OpenSolaris Goes to School

Sun Microsystems is going Ivy. The systems vendor is working with Dartmouth College’s Department of Computer Science to improve security in OpenSolaris.

The Ivy League school is also developing an OpenSolaris based course as part of its computer science curriculum.

Sun and Dartmouth College techies and teachers are expected to focus on Public Key Infrastructure (PKI). The process is seen as a way to strengthen Sun Solaris’ existing Cryptographic Framework library with a new Certificate Authority and integration with trusted computing technology.

Bear/Enforcers, which Dartmouth claims is the world’s first open-source Trusted Platform Module (TPM)-based computing platform, was developed in Dartmouth’s PKI Lab. TPM deploys the Bear/Enforcer platform to ensure operating system integrity via the boot process as well as protecting data on a file system.

“Yes there was an investment on Sun’s part, including a technology donation of several Sun servers and funding of collaborative research with the Dartmouth PKI Lab,” Kathy Jenks, Director of Security Technologies for Sun, told Sun and Dartmouth College declined to disclose the amount invested in the partnership.

However, Jenks said the collaboration between Dartmouth, with its PKI experience, and Sun, with its background in security mechanisms cryptography and application security, would yield technically advanced and customer friendly capabilities.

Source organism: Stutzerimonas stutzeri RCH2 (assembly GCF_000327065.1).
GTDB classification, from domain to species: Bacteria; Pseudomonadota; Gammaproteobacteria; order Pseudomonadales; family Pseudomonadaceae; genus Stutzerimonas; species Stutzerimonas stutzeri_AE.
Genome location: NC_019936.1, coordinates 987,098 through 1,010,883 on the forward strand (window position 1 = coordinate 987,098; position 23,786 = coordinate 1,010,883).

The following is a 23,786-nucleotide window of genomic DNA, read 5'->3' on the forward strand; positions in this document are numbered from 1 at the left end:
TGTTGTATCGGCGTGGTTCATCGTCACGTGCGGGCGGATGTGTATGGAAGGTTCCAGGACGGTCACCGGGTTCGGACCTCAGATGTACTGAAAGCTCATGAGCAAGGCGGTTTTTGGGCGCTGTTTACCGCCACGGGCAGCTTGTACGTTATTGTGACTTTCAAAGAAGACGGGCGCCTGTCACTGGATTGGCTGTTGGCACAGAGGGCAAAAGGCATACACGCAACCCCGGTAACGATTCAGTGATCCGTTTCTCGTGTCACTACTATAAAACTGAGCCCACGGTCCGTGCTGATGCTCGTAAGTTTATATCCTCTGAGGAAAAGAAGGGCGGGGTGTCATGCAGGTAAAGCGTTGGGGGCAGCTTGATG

“And I think this shows how the open sourcing of Solaris is enabling research in some new and interesting ways, “Jenks added. According to Jenks, the Solaris 10 Operating System includes a variety of security mechanisms and applications that are capable of leveraging certificates. PKI would be an obvious next step for research and development.

Jenks expects that the software jointly developed by the new collaboration will enable customers to deploy a PKI without the costs associated with many modern PKI solutions.

Future releases of the Solaris Operating System will of course be built from the OpenSolaris technology, Jenks said. “The Solaris Trusted Extensions will be able to benefit from this collaboration as well.”

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